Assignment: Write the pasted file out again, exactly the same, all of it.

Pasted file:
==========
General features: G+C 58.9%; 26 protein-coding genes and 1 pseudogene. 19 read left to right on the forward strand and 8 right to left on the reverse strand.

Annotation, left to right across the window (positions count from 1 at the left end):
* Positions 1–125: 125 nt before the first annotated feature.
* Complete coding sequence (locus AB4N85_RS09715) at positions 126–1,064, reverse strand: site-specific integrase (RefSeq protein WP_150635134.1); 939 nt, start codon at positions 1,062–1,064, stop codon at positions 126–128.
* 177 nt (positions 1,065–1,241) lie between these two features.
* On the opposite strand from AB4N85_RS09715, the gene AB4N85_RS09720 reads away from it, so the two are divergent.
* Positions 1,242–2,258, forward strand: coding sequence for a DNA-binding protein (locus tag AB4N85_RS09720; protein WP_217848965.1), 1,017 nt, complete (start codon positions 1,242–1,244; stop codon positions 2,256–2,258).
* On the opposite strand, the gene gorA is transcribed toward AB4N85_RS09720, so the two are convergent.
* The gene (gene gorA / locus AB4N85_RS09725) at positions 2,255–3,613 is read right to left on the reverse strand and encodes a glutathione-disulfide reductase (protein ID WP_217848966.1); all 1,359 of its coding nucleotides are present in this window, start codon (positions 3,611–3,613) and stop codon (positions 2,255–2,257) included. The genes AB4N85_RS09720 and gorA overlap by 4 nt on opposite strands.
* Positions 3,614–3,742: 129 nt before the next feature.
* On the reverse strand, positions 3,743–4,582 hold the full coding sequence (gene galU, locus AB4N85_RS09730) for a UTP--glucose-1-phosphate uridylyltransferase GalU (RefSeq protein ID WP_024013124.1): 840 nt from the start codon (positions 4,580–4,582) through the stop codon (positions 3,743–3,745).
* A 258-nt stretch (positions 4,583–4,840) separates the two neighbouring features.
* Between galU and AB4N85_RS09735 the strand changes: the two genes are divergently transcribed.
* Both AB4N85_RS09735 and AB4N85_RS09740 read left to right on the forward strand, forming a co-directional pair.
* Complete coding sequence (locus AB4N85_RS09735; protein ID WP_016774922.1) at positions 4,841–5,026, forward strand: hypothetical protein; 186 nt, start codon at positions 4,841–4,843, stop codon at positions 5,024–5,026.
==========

General features: G+C 58.9%; 26 protein-coding genes and 1 pseudogene. 19 read left to right on the forward strand and 8 right to left on the reverse strand.

Annotation, left to right across the window (positions count from 1 at the left end):
* Positions 1–125: 125 nt before the first annotated feature.
* Complete coding sequence (locus AB4N85_RS09715) at positions 126–1,064, reverse strand: site-specific integrase (RefSeq protein WP_150635134.1); 939 nt, start codon at positions 1,062–1,064, stop codon at positions 126–128.
* 177 nt (positions 1,065–1,241) lie between these two features.
* On the opposite strand from AB4N85_RS09715, the gene AB4N85_RS09720 reads away from it, so the two are divergent.
* Positions 1,242–2,258, forward strand: coding sequence for a DNA-binding protein (locus tag AB4N85_RS09720; protein WP_217848965.1), 1,017 nt, complete (start codon positions 1,242–1,244; stop codon positions 2,256–2,258).
* On the opposite strand, the gene gorA is transcribed toward AB4N85_RS09720, so the two are convergent.
* The gene (gene gorA / locus AB4N85_RS09725) at positions 2,255–3,613 is read right to left on the reverse strand and encodes a glutathione-disulfide reductase (protein ID WP_217848966.1); all 1,359 of its coding nucleotides are present in this window, start codon (positions 3,611–3,613) and stop codon (positions 2,255–2,257) included. The genes AB4N85_RS09720 and gorA overlap by 4 nt on opposite strands.
* Positions 3,614–3,742: 129 nt before the next feature.
* On the reverse strand, positions 3,743–4,582 hold the full coding sequence (gene galU, locus AB4N85_RS09730) for a UTP--glucose-1-phosphate uridylyltransferase GalU (RefSeq protein ID WP_024013124.1): 840 nt from the start codon (positions 4,580–4,582) through the stop codon (positions 3,743–3,745).
* A 258-nt stretch (positions 4,583–4,840) separates the two neighbouring features.
* Between galU and AB4N85_RS09735 the strand changes: the two genes are divergently transcribed.
* Both AB4N85_RS09735 and AB4N85_RS09740 read left to right on the forward strand, forming a co-directional pair.
* Complete coding sequence (locus AB4N85_RS09735; protein ID WP_016774922.1) at positions 4,841–5,026, forward strand: hypothetical protein; 186 nt, start codon at positions 4,841–4,843, stop codon at positions 5,024–5,026.